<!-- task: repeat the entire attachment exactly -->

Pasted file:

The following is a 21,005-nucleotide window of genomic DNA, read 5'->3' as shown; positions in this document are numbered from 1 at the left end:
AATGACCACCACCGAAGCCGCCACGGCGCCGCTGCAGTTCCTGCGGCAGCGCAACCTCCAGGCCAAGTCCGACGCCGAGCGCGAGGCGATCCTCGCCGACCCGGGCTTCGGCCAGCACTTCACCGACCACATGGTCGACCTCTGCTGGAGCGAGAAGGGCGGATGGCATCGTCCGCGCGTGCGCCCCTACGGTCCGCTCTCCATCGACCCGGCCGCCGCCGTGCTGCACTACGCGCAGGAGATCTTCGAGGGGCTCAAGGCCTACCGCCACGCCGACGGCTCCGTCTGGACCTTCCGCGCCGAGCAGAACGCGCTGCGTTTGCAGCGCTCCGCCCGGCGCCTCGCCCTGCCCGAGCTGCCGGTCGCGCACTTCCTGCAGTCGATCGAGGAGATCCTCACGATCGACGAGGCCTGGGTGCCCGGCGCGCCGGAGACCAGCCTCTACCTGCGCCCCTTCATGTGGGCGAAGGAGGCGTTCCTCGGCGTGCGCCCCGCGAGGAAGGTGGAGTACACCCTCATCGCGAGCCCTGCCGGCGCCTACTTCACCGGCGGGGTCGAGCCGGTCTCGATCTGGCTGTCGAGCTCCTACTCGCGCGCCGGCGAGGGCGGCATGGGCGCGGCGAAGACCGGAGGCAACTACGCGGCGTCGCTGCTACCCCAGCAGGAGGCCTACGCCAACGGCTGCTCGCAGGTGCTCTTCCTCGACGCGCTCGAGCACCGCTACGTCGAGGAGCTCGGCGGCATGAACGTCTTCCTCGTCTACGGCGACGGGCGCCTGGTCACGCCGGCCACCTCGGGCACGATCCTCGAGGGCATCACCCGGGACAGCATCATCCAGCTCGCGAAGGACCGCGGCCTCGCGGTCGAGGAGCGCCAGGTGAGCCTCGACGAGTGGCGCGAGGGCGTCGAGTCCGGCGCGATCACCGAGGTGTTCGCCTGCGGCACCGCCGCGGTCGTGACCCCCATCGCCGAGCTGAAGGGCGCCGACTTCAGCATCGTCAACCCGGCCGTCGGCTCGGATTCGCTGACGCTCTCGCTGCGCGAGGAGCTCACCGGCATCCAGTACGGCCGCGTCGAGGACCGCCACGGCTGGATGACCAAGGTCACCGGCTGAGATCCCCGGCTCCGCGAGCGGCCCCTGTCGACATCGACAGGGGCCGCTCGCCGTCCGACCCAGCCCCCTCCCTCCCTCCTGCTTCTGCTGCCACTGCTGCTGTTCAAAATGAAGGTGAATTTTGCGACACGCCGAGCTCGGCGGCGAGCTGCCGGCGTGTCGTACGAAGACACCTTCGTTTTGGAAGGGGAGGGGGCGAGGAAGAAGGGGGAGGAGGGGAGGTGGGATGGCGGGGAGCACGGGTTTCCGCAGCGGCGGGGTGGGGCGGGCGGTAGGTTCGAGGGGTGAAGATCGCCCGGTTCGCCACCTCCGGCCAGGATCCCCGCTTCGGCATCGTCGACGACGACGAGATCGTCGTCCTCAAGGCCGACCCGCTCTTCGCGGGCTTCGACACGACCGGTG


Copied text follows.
The following is a 21,005-nucleotide window of genomic DNA, read 5'->3' as shown; positions in this document are numbered from 1 at the left end:
AATGACCACCACCGAAGCCGCCACGGCGCCGCTGCAGTTCCTGCGGCAGCGCAACCTCCAGGCCAAGTCCGACGCCGAGCGCGAGGCGATCCTCGCCGACCCGGGCTTCGGCCAGCACTTCACCGACCACATGGTCGACCTCTGCTGGAGCGAGAAGGGCGGATGGCATCGTCCGCGCGTGCGCCCCTACGGTCCGCTCTCCATCGACCCGGCCGCCGCCGTGCTGCACTACGCGCAGGAGATCTTCGAGGGGCTCAAGGCCTACCGCCACGCCGACGGCTCCGTCTGGACCTTCCGCGCCGAGCAGAACGCGCTGCGTTTGCAGCGCTCCGCCCGGCGCCTCGCCCTGCCCGAGCTGCCGGTCGCGCACTTCCTGCAGTCGATCGAGGAGATCCTCACGATCGACGAGGCCTGGGTGCCCGGCGCGCCGGAGACCAGCCTCTACCTGCGCCCCTTCATGTGGGCGAAGGAGGCGTTCCTCGGCGTGCGCCCCGCGAGGAAGGTGGAGTACACCCTCATCGCGAGCCCTGCCGGCGCCTACTTCACCGGCGGGGTCGAGCCGGTCTCGATCTGGCTGTCGAGCTCCTACTCGCGCGCCGGCGAGGGCGGCATGGGCGCGGCGAAGACCGGAGGCAACTACGCGGCGTCGCTGCTACCCCAGCAGGAGGCCTACGCCAACGGCTGCTCGCAGGTGCTCTTCCTCGACGCGCTCGAGCACCGCTACGTCGAGGAGCTCGGCGGCATGAACGTCTTCCTCGTCTACGGCGACGGGCGCCTGGTCACGCCGGCCACCTCGGGCACGATCCTCGAGGGCATCACCCGGGACAGCATCATCCAGCTCGCGAAGGACCGCGGCCTCGCGGTCGAGGAGCGCCAGGTGAGCCTCGACGAGTGGCGCGAGGGCGTCGAGTCCGGCGCGATCACCGAGGTGTTCGCCTGCGGCACCGCCGCGGTCGTGACCCCCATCGCCGAGCTGAAGGGCGCCGACTTCAGCATCGTCAACCCGGCCGTCGGCTCGGATTCGCTGACGCTCTCGCTGCGCGAGGAGCTCACCGGCATCCAGTACGGCCGCGTCGAGGACCGCCACGGCTGGATGACCAAGGTCACCGGCTGAGATCCCCGGCTCCGCGAGCGGCCCCTGTCGACATCGACAGGGGCCGCTCGCCGTCCGACCCAGCCCCCTCCCTCCCTCCTGCTTCTGCTGCCACTGCTGCTGTTCAAAATGAAGGTGAATTTTGCGACACGCCGAGCTCGGCGGCGAGCTGCCGGCGTGTCGTACGAAGACACCTTCGTTTTGGAAGGGGAGGGGGCGAGGAAGAAGGGGGAGGAGGGGAGGTGGGATGGCGGGGAGCACGGGTTTCCGCAGCGGCGGGGTGGGGCGGGCGGTAGGTTCGAGGGGTGAAGATCGCCCGGTTCGCCACCTCCGGCCAGGATCCCCGCTTCGGCATCGTCGACGACGACGAGATCGTCGTCCTCAAGGCCGACCCGCTCTTCGCGGGCTTCGACACGACCGGTG